“Mirror of the Passion” Lent devotion for April 2, 2022. Photo by DerTobiSturmjagd on Pixabay
It was now about the sixth hour, and there was darkness over the whole land until the ninth hour, while the sun’s light failed. (Luke 23:44-45).
There are many reasons why you might find yourself in the dark.
It might be nighttime. But you’re still awake. Something from your day is still haunting you. You dread what’s coming up tomorrow. Your body feels so tired, but your mind has gotten its second wind.
Perhaps the power is out. There’s no glow from all your digital clocks. Without AC, the room is stuffy. No rays of light sneak in through the blinds from the streetlights. It’s dark.
You’re in the dark. It seems like everyone else knows what’s going on. But no one told you. Did they forget? Or did they purposely leave you out?
It’s different in the dark. It’s harder to drive. You trip over the sleeping dog you didn’t see. No one can see you sitting there. Noises you don’t notice during the day seem so loud in the dark – a snoring dog, the thermostat click, or the ice cube maker.
Even though it’s noon, it’s dark at Golgotha. Is it an eclipse of the sun? Are ominous dark storm clouds blocking the sunlight? We don’t know. Darkness shrouds the passion, threatening the only real light in this world. It casts a powerful shadow over the one who announced, “I am the light of the world” (John 8:12). What will happen when he breathes his last? What will happen when that light goes out?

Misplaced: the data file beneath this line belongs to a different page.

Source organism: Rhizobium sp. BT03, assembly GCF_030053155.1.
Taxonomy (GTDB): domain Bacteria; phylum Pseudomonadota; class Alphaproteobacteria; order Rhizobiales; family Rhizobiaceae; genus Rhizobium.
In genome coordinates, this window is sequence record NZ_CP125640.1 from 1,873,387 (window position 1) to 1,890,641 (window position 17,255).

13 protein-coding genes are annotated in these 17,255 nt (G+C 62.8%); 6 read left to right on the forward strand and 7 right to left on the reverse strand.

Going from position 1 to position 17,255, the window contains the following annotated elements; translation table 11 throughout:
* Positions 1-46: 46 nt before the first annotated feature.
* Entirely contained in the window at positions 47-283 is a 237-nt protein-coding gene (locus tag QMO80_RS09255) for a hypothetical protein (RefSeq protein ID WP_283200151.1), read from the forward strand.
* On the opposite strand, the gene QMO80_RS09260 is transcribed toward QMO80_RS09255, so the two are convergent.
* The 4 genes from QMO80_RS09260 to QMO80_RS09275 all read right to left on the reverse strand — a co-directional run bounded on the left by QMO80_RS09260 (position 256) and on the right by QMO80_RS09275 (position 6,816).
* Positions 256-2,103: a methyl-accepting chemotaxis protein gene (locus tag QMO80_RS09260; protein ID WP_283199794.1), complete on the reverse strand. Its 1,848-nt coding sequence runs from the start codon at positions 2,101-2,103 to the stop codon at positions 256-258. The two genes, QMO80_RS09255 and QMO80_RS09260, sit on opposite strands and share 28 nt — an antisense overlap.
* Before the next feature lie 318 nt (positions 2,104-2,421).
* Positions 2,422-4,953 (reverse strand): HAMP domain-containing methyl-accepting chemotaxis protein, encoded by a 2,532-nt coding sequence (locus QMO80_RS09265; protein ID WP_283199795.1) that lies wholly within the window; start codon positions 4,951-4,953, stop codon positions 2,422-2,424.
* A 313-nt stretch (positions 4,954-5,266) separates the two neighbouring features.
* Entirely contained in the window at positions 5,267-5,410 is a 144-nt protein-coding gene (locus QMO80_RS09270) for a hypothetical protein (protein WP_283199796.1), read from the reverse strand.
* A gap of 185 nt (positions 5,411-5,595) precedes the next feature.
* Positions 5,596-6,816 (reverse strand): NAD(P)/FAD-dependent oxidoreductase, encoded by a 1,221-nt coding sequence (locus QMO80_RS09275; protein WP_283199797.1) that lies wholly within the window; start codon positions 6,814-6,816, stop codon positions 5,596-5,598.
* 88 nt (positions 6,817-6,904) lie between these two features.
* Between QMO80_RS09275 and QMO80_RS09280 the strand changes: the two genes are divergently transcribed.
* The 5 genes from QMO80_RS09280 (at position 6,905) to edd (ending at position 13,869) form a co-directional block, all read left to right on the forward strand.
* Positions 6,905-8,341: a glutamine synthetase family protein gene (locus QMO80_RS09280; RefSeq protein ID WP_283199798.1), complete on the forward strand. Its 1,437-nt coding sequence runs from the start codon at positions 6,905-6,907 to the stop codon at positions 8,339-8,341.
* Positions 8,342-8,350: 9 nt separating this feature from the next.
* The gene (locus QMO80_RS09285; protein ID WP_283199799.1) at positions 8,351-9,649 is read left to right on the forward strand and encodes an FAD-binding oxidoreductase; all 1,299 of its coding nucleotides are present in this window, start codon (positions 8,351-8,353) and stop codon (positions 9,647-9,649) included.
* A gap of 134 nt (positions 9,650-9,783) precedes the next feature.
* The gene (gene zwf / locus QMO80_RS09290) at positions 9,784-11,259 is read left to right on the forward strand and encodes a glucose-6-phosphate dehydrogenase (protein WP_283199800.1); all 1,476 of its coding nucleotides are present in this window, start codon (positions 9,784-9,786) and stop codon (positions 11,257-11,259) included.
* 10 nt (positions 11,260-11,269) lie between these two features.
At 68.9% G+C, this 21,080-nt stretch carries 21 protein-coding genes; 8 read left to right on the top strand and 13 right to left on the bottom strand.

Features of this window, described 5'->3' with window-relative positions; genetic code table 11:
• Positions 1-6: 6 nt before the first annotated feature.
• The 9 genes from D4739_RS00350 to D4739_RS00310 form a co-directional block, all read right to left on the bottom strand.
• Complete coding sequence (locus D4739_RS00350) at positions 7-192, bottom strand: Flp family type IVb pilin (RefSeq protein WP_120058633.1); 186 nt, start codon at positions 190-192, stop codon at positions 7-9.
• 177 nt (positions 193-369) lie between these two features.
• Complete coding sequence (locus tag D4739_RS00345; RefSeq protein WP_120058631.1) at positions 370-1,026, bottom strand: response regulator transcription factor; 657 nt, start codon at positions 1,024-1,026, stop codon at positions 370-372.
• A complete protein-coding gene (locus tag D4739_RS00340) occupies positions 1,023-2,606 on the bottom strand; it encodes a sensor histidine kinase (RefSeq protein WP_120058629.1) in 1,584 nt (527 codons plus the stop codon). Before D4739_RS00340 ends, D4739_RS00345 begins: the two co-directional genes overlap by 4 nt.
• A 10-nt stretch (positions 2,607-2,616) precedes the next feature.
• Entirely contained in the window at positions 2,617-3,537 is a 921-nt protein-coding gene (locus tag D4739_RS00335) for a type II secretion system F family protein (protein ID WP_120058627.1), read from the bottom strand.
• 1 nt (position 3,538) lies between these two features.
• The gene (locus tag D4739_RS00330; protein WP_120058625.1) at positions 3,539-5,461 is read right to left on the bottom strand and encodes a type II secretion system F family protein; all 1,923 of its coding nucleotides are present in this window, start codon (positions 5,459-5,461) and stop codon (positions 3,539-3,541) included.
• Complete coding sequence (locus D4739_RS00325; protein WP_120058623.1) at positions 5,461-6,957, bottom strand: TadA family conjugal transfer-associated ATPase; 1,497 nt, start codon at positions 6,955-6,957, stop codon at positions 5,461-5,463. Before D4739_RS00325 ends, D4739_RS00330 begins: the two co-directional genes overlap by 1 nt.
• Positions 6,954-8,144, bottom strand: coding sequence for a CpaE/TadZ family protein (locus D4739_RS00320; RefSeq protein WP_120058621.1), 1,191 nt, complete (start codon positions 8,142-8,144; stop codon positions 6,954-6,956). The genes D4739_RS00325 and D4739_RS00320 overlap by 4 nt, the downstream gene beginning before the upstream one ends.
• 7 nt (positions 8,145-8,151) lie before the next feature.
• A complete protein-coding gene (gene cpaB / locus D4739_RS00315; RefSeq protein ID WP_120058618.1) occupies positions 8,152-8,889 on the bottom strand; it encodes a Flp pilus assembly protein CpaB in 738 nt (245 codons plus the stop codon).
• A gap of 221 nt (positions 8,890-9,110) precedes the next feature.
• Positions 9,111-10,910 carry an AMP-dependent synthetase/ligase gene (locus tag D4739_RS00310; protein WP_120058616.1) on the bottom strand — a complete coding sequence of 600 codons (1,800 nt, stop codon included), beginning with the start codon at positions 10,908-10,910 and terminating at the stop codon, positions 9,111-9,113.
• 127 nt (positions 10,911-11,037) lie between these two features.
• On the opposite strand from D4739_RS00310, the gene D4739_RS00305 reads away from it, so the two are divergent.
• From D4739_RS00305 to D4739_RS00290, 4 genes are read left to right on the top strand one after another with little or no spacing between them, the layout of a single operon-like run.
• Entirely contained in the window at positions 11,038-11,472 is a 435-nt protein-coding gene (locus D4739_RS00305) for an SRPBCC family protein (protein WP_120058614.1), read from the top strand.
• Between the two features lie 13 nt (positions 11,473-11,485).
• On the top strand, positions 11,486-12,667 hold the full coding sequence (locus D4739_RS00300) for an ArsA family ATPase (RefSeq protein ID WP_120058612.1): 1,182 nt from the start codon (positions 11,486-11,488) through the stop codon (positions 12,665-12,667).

Yes, we think about that, too. What will happen when we shut our eyes for the last time? What will happen when they close the lid of our coffin? There is no darker darkness than the darkness of death. For Jesus, it’s just moments away. Maybe for us, too. You never know.
Small LED lights built into wall outlet plates come on when I turn off the lights at night. They safely guide my way to the bathroom in the middle of the night. They get me past the sleeping dog and into the kitchen for a glass of water.
In much the same way, God declares, “Let there be light” in the pre-creation darkness. His promises guide me safely through the gloomy news of wars, disease, disasters, and death. His words are just like the first glow of morning in the pre-dawn sky. His voice reminds me that the darkness never lasts. The clouds part, the power comes back on, the sun rises, and the son rises.
So I can close my eyes and sleep. When it’s time, I’ll close my eyes in death. And it will be OK. Because when I open them, it will be light again.
Thanks for being in the darkness, Lord.